Kelty Big Bend

rated 5.0 of 5 stars (1)

The Big Bend has been discontinued. If you're looking for something new, check out the best backpacks for 2020.

photo: Kelty Big Bend backpack

Specs

Price Reviewers Paid: $65.00

Reviews

Great pack, durable and flexible. I think I got this…

Rating: rated 5 of 5 stars
Source: bought it new
Price Paid: $65 (I think) on eBay, discontinued I think.

Summary

Great pack, durable and flexible.

Pros

  • Great design
  • Carries superbly
  • Rugged
  • 75 liter capacity
  • Great compression

Cons

  • A lack of external pockets, unless you count mesh
  • No pocket on the hip belt either

I think I got this pack when the model was discontinued. At least I think it was discontinued, but the lack of offerings in the current catalogs supports this theory.

I have owned a pile of packs in my life and have retired all but three. This is probably the one I now use the most for actual hiking. It is rated for 75 liters with a ten-liter extension sleeve.The maker classifies it as an "expedition" pack. What they mean by that I cannot say.

The pack carries well whether the load is a weekend (my heaviest load was perhaps 30 to 34 lbs) or a long day hike with a cooked lunch. To me this is important. I cannot abide a pack that handles like a one-armed ape with any but a particular load size or weight. The compression straps are about the best you could want.

Hip belt is wide, comfortable, and covered with friction mesh, as is the lumbar pad and the upper (thoracic) pad. The lumbar pad is, by design, particularly thick, designed to get the pack to stand off the owner's back for maximum comfort. The thoracic pad is full width, rather than the more two pad system used by some makers.

Nevertheless by some magic of design, the pad touches my back only on the right and left, proximal to the scapula on each side. The very thick, 2"+ lumbar pad may have a hand in this. The system is effective. I often walk without a shirt when weather permits, but have not yet done so with this pack. I do not think the upper pad will be an issue, but we will see about sweat. The friction mesh does not seem of a type that would offend bare skin.

Yoke and adjustments are very nearly perfect for my 5' 11" long waisted body, but there is extensive room for adjustment. I think someone perhaps 5' 5" would not have an issue, but I cannot testify to this.

Construction is flawless, with not a single thread left hanging, with multiple stitching lines. By some occult system the zippers are entirely protected by flaps, but still allow access the zipper pulls even when completely closed or open. The pack flap completely covers the opening of the main compartment whether fully packed or with a big day load. I find this to be a rare and welcome feature.

One other design issue: It has four external mesh pockets that close in a tentative way with elastic, a bit less strong than a underwear waistband. They are too small for wet laundry so presumably they are designed for water bottles or a fuel bottle. It seems if you get a pack with external pockets these days, they are always mesh and they always threaten to lose the contents. I do not trust any I have ever seen to retain even a half pint water bottle from the convenient store. If you wish these to retain whatever you put in them you will need to alter them in some way.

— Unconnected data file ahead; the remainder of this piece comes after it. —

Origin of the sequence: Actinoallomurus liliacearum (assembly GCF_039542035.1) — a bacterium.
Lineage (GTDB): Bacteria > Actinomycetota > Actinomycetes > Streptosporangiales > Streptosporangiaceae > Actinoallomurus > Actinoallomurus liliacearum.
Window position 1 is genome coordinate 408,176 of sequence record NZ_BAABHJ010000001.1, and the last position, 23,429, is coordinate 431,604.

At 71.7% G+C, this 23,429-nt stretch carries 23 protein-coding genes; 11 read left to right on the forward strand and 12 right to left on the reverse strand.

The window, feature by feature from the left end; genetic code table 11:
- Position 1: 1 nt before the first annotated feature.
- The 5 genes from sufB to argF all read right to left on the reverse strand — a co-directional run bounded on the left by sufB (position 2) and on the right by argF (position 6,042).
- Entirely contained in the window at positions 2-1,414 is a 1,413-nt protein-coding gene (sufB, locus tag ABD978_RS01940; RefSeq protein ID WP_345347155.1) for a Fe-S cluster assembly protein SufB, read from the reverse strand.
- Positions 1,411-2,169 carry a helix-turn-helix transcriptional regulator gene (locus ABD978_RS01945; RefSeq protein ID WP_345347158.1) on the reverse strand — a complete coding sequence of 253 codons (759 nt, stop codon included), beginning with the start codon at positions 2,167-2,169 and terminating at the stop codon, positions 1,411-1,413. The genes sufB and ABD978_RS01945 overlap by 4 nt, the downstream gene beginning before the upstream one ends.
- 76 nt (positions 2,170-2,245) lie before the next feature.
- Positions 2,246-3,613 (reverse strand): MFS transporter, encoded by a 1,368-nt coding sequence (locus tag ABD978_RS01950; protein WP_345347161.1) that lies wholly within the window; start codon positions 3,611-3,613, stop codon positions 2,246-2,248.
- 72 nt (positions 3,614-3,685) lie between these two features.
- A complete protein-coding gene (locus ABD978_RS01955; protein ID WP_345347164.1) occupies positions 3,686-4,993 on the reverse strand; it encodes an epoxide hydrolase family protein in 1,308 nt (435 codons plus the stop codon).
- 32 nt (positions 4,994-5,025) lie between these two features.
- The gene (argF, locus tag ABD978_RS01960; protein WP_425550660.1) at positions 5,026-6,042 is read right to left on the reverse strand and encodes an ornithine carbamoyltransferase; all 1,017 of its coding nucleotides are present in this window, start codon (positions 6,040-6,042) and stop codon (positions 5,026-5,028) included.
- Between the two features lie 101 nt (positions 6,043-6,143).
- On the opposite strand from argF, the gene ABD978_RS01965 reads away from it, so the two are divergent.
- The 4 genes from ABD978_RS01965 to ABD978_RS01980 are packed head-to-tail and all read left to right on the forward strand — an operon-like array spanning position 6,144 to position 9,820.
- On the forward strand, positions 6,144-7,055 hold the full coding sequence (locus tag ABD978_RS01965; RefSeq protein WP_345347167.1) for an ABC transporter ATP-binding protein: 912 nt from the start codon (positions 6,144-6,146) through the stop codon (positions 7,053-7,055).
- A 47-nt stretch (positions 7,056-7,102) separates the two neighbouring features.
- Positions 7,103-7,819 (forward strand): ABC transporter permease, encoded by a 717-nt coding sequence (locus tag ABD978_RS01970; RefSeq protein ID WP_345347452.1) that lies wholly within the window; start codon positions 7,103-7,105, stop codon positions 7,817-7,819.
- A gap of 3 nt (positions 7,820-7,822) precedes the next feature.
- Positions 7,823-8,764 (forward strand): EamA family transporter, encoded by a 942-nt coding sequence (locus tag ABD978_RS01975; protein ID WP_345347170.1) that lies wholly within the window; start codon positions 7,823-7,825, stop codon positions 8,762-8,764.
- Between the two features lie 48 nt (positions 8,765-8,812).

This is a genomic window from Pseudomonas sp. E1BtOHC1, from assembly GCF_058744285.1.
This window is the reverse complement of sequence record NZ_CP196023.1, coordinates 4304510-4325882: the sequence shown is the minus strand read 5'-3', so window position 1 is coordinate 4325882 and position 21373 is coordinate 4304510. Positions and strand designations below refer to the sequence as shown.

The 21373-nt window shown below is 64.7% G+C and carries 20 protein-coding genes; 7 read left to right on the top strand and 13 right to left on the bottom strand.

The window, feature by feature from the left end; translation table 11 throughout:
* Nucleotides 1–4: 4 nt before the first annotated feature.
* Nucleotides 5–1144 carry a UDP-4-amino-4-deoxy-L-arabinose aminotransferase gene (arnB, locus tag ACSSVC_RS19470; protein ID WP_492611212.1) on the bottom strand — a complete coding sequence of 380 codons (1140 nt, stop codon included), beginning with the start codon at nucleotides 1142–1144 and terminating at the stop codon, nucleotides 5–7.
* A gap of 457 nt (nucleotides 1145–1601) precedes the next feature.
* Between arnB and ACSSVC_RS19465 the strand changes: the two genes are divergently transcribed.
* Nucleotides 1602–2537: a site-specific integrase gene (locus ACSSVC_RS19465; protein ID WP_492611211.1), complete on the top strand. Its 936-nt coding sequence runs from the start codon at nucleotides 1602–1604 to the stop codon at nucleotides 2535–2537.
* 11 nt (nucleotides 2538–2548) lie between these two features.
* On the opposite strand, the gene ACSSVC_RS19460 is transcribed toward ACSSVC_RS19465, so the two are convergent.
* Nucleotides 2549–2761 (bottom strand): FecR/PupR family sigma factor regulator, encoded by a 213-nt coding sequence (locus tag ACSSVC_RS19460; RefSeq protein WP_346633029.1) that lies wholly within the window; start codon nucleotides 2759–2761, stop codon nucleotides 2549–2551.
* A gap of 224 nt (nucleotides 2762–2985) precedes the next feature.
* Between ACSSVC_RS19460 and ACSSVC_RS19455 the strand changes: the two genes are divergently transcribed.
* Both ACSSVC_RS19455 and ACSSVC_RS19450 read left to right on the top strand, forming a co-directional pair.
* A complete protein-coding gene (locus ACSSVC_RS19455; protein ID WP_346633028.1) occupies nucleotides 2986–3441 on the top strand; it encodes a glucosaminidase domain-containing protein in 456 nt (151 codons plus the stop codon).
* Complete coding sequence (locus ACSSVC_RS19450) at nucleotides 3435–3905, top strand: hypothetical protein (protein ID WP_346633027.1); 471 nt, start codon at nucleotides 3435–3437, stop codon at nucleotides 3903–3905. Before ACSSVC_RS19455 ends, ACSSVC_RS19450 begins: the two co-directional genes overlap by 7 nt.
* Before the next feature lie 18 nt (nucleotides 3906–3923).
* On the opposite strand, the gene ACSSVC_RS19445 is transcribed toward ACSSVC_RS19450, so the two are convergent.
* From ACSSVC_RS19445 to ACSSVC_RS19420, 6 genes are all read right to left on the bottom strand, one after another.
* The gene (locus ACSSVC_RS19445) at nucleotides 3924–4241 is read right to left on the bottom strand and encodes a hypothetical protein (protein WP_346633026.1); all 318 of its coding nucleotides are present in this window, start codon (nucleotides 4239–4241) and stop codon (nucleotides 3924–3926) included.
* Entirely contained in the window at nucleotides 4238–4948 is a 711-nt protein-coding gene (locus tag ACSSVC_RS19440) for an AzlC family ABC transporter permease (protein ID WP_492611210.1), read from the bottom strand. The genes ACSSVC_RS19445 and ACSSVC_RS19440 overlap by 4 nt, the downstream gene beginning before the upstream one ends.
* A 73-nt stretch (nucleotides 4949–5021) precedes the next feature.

What ever happened to real pockets? Honestly, this is a personal bugaboo, but pockets used to exist for a purpose. By replacing them with mesh pockets that cannot be securely closed (I am not blaming Kelty for this, as it seems every other maker does the same thing.). The mesh pockets here and everywhere else it seems, do not securely close and cannot be counted to even hold a short water bottle.

I like a big pack, as it allows room for flexibility of gear and load. For the thru hiker willing to carry the weight of a large traditional internal frame (as opposed to the ultra-light packs that are gaining favor), there is room for any resupply load you would want. Unlike the ultra-lights, at the end of the AT you will probably still have a pack that you can use for some years.

I have not at the time I write this been able to find this model being offered, although you might find one on eBay at some point. If the new Kelty packs are all this good, I would not hesitate to patronize any of them. I got this cheaply, which I admit compelled me, but if I had the resources I would have paid far more. 

Alicia MacLeay TRAILSPACE STAFF

Thanks for taking the time to share such helpful reviews of your older packs, David. It's appreciated, and always interesting to hear how certain packs have held up over decades of use. I'd love to see pictures of them, if you have any to share in your reviews.


3 years ago
David Williams

This pack was acquired a few years ago rather than ancient days. In fact, it looks essentially new or I would be happy to send a photo. I use it al lot and it isn't even appreciably dirty, even after spilling my minestrone soup on it this fall on the Glastonbury Loop. A passing party had dogs that helped me clean it off. Not even a stain remains.


3 years ago
Alicia MacLeay TRAILSPACE STAFF

Thanks for the explanation, David. I'm sure others would still enjoy seeing any pack pictures you posted in your review. Have fun out there!


3 years ago
David Williams

Afterword...I went back to the Glastonbury Loop again yesterday, a friend carried the Kelty, I my Deuter Aircontact. I overpacked...as usual but both performed well.


4 months ago
Alicia MacLeay TRAILSPACE STAFF

Thanks for the update, David!


4 months ago